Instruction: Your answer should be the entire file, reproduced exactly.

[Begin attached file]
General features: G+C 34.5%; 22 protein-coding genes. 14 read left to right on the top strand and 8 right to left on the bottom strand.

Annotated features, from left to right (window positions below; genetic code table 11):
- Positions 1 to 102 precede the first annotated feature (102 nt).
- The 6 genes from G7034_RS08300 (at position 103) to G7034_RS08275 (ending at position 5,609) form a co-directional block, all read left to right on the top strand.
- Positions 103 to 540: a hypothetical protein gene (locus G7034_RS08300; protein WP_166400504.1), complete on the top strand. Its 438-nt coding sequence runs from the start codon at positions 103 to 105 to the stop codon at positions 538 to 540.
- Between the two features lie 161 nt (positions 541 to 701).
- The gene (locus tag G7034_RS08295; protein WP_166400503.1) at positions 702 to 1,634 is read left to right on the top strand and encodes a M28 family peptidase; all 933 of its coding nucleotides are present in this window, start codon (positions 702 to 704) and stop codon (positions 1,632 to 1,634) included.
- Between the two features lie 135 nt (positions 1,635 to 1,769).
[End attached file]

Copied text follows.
General features: G+C 34.5%; 22 protein-coding genes. 14 read left to right on the top strand and 8 right to left on the bottom strand.

Annotated features, from left to right (window positions below; genetic code table 11):
- Positions 1 to 102 precede the first annotated feature (102 nt).
- The 6 genes from G7034_RS08300 (at position 103) to G7034_RS08275 (ending at position 5,609) form a co-directional block, all read left to right on the top strand.
- Positions 103 to 540: a hypothetical protein gene (locus G7034_RS08300; protein WP_166400504.1), complete on the top strand. Its 438-nt coding sequence runs from the start codon at positions 103 to 105 to the stop codon at positions 538 to 540.
- Between the two features lie 161 nt (positions 541 to 701).
- The gene (locus tag G7034_RS08295; protein WP_166400503.1) at positions 702 to 1,634 is read left to right on the top strand and encodes a M28 family peptidase; all 933 of its coding nucleotides are present in this window, start codon (positions 702 to 704) and stop codon (positions 1,632 to 1,634) included.
- Between the two features lie 135 nt (positions 1,635 to 1,769).